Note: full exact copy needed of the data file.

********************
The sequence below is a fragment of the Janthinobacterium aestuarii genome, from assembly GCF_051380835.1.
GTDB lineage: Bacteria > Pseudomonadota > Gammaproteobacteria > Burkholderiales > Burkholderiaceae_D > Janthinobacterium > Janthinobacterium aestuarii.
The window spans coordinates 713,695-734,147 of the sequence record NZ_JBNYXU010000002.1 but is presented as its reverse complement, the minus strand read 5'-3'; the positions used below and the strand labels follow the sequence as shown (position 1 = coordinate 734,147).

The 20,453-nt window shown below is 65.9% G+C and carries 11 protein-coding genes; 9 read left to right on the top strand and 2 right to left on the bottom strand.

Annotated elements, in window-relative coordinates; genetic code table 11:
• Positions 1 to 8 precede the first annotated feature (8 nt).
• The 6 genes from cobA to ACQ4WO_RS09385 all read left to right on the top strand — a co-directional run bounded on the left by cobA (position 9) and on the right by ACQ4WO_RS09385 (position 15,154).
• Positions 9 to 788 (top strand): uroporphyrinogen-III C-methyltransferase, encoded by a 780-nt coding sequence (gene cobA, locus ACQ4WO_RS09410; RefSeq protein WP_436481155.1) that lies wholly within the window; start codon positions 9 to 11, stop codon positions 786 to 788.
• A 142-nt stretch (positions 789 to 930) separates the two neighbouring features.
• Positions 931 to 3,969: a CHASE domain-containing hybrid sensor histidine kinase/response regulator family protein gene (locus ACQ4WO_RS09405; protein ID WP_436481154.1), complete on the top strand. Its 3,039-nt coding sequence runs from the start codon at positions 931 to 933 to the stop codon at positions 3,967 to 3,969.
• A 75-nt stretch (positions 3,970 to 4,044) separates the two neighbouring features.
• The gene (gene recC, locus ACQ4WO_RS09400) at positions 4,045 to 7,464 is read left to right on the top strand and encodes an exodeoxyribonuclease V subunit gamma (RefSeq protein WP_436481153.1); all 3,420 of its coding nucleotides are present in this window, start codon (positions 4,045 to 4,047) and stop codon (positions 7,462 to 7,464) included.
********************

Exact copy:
The sequence below is a fragment of the Janthinobacterium aestuarii genome, from assembly GCF_051380835.1.
GTDB lineage: Bacteria > Pseudomonadota > Gammaproteobacteria > Burkholderiales > Burkholderiaceae_D > Janthinobacterium > Janthinobacterium aestuarii.
The window spans coordinates 713,695-734,147 of the sequence record NZ_JBNYXU010000002.1 but is presented as its reverse complement, the minus strand read 5'-3'; the positions used below and the strand labels follow the sequence as shown (position 1 = coordinate 734,147).

The 20,453-nt window shown below is 65.9% G+C and carries 11 protein-coding genes; 9 read left to right on the top strand and 2 right to left on the bottom strand.

Annotated elements, in window-relative coordinates; genetic code table 11:
• Positions 1 to 8 precede the first annotated feature (8 nt).
• The 6 genes from cobA to ACQ4WO_RS09385 all read left to right on the top strand — a co-directional run bounded on the left by cobA (position 9) and on the right by ACQ4WO_RS09385 (position 15,154).
• Positions 9 to 788 (top strand): uroporphyrinogen-III C-methyltransferase, encoded by a 780-nt coding sequence (gene cobA, locus ACQ4WO_RS09410; RefSeq protein WP_436481155.1) that lies wholly within the window; start codon positions 9 to 11, stop codon positions 786 to 788.
• A 142-nt stretch (positions 789 to 930) separates the two neighbouring features.
• Positions 931 to 3,969: a CHASE domain-containing hybrid sensor histidine kinase/response regulator family protein gene (locus ACQ4WO_RS09405; protein ID WP_436481154.1), complete on the top strand. Its 3,039-nt coding sequence runs from the start codon at positions 931 to 933 to the stop codon at positions 3,967 to 3,969.
• A 75-nt stretch (positions 3,970 to 4,044) separates the two neighbouring features.
• The gene (gene recC, locus ACQ4WO_RS09400) at positions 4,045 to 7,464 is read left to right on the top strand and encodes an exodeoxyribonuclease V subunit gamma (RefSeq protein WP_436481153.1); all 3,420 of its coding nucleotides are present in this window, start codon (positions 4,045 to 4,047) and stop codon (positions 7,462 to 7,464) included.